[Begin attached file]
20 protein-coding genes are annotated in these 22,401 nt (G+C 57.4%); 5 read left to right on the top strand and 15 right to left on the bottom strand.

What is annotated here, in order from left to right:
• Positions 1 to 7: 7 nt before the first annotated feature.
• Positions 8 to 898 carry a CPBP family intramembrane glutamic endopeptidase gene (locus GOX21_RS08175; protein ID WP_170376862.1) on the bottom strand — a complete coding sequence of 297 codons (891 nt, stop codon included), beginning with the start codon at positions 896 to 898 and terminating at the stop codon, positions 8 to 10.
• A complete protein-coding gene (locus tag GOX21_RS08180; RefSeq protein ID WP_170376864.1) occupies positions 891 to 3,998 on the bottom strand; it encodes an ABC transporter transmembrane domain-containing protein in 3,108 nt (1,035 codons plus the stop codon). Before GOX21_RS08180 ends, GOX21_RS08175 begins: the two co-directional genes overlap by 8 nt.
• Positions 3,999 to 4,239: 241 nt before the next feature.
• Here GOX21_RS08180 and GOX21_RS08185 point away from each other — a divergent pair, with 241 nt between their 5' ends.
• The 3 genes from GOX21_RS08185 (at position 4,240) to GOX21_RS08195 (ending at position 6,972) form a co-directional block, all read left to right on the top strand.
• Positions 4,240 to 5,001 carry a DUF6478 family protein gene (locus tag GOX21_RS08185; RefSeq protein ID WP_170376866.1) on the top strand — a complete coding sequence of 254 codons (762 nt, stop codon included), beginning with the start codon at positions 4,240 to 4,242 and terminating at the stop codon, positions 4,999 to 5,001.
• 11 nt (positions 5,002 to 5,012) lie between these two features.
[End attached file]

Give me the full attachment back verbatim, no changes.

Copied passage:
20 protein-coding genes are annotated in these 22,401 nt (G+C 57.4%); 5 read left to right on the top strand and 15 right to left on the bottom strand.

What is annotated here, in order from left to right:
• Positions 1 to 7: 7 nt before the first annotated feature.
• Positions 8 to 898 carry a CPBP family intramembrane glutamic endopeptidase gene (locus GOX21_RS08175; protein ID WP_170376862.1) on the bottom strand — a complete coding sequence of 297 codons (891 nt, stop codon included), beginning with the start codon at positions 896 to 898 and terminating at the stop codon, positions 8 to 10.
• A complete protein-coding gene (locus tag GOX21_RS08180; RefSeq protein ID WP_170376864.1) occupies positions 891 to 3,998 on the bottom strand; it encodes an ABC transporter transmembrane domain-containing protein in 3,108 nt (1,035 codons plus the stop codon). Before GOX21_RS08180 ends, GOX21_RS08175 begins: the two co-directional genes overlap by 8 nt.
• Positions 3,999 to 4,239: 241 nt before the next feature.
• Here GOX21_RS08180 and GOX21_RS08185 point away from each other — a divergent pair, with 241 nt between their 5' ends.
• The 3 genes from GOX21_RS08185 (at position 4,240) to GOX21_RS08195 (ending at position 6,972) form a co-directional block, all read left to right on the top strand.
• Positions 4,240 to 5,001 carry a DUF6478 family protein gene (locus tag GOX21_RS08185; RefSeq protein ID WP_170376866.1) on the top strand — a complete coding sequence of 254 codons (762 nt, stop codon included), beginning with the start codon at positions 4,240 to 4,242 and terminating at the stop codon, positions 4,999 to 5,001.
• 11 nt (positions 5,002 to 5,012) lie between these two features.